January 15, 2011 § Leave a comment
I had to do a little more research into this since I wasn’t sure my standard pickling book would lead me in the right direction. There are so many different varieties of Tsukemono that you can make that involve different methods, supplies and ingredients, so I wanted to make sure to make the right thing.
Luckily my Tokyo-based friend, Go, sent me a great link to a guide for Nukamiso (in English). Nukamiso is a rice brand based mash in which you ferment just about any kind of small vegetable. As many families have pickling recipes that get passed down through the generations, the nukamiso fermentation mash itself is passed down and around (much in the same way as bread starter). As you can read in the guide, the author has 4 different kinds as part of his that are 25-50 years old from Kyoto and Tokyo!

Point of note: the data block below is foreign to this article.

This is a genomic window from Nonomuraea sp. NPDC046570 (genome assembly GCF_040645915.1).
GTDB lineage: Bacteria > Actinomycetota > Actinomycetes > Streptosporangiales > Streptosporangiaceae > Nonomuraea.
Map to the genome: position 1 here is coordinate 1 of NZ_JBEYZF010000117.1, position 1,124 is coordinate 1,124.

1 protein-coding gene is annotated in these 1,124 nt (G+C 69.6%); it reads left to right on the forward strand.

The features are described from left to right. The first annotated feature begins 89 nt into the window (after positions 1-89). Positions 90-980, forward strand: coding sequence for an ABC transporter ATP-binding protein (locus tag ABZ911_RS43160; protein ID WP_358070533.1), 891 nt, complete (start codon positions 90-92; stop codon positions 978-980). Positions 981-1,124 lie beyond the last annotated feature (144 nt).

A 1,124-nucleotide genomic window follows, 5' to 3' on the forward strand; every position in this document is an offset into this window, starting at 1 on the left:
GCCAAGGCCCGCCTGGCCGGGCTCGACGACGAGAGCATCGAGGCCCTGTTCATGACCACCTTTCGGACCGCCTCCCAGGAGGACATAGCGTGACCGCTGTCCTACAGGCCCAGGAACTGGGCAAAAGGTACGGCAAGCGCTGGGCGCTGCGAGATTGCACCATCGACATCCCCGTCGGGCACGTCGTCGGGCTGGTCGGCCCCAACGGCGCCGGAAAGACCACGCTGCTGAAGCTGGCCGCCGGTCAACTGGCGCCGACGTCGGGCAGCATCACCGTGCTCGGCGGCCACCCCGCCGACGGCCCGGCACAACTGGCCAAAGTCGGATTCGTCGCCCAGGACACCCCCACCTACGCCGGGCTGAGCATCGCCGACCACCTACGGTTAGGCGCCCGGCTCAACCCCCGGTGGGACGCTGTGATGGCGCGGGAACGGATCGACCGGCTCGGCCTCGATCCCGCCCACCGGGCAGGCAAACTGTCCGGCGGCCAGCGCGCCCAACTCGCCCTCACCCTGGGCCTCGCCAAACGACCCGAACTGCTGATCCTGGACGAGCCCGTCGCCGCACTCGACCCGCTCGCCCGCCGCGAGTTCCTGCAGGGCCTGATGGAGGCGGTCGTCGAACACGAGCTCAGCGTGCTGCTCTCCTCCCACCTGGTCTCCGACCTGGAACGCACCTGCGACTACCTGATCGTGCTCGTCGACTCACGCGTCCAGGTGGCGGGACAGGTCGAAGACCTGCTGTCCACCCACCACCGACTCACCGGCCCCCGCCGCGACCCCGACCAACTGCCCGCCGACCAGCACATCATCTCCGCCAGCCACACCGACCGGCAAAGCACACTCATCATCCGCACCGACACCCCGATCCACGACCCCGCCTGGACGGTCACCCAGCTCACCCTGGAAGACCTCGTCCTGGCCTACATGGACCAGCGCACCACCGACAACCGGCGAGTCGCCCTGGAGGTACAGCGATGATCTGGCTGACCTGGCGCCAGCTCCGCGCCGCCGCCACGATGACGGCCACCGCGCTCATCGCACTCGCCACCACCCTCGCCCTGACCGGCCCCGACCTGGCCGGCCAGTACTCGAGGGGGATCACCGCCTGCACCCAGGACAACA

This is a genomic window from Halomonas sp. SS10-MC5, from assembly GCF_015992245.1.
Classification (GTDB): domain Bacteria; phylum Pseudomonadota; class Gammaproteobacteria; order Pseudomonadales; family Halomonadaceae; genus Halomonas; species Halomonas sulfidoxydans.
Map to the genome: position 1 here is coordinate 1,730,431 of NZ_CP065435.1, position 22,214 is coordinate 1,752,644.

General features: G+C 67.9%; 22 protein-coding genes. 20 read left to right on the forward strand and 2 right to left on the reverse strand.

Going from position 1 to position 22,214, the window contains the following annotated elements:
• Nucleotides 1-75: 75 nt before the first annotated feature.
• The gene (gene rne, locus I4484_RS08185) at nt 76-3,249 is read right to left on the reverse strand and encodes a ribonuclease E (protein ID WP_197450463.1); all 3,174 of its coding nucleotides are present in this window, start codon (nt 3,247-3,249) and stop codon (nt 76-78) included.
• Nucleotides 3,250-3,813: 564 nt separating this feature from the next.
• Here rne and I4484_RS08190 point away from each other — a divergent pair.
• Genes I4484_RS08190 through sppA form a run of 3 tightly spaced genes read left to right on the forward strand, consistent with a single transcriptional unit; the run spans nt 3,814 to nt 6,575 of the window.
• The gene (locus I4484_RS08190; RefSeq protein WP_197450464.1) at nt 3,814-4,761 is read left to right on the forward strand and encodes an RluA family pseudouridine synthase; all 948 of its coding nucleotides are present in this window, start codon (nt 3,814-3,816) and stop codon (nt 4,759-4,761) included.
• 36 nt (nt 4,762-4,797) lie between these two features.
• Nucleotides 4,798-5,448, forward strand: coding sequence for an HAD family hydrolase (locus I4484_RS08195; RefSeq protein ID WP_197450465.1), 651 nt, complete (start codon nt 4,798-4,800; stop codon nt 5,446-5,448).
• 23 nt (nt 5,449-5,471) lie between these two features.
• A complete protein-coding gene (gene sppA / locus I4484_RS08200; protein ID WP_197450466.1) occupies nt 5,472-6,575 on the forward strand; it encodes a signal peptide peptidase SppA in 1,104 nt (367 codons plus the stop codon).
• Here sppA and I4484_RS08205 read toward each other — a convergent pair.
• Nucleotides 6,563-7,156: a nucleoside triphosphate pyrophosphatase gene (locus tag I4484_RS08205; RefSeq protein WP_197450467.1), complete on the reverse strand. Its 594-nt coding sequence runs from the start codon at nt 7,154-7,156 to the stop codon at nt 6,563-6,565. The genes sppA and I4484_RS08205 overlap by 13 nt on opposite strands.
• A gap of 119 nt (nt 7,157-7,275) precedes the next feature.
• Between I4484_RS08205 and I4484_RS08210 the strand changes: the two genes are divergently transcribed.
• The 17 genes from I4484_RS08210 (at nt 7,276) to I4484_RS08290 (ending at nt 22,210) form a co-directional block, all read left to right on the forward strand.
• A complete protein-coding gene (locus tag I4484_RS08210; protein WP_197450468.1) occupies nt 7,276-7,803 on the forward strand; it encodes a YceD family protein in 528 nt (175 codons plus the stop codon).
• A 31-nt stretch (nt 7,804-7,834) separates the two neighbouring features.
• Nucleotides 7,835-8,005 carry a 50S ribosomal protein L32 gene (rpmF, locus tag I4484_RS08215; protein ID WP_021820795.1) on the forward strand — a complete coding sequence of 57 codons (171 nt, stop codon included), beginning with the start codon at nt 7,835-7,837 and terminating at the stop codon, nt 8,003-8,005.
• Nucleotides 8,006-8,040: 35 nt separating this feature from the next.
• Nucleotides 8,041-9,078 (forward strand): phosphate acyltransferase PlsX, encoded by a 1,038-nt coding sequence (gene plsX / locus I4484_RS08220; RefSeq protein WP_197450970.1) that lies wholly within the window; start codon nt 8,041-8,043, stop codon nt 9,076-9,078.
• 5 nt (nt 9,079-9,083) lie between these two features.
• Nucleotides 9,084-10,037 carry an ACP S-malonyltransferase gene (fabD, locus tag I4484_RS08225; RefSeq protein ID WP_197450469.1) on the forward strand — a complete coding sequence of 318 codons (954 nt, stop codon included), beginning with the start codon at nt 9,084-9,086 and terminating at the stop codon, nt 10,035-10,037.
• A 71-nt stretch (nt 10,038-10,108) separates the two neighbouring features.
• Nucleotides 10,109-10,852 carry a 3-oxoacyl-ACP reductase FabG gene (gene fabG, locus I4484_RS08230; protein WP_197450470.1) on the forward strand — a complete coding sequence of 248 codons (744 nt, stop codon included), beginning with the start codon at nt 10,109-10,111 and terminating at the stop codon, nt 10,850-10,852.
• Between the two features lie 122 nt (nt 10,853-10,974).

There were a few challenges with taking on making a nukamiso mash. I would have loved to have gotten a bit of starter from someone but in asking around at different restaurants, it doesn’t seem to be a common practice. I also was unable to obtain the traditional cedar container (pictured above), so instead had to use a Le Creuset pot. This isn’t ideal because it doesn’t breathe. I’m hoping when I finally get to Japan I’ll be able to find one there! I guess the FDA is not a big fan of them here.
Finding the ingredients proved a lot easier. I mad another trip back to the Pacific Mercantile in Denver and Jolie patiently helped me pick out all of the right ingredients (all of which they had).
It will take a few weeks for the nukamiso to be ready for fermenting, but it will be nice to have around, especially in the Summer and Fall with garden vegetables.
In making this I also found a good book on Tsukemono that has a nukamiso recipe as well as other great Japanese pickle recipes.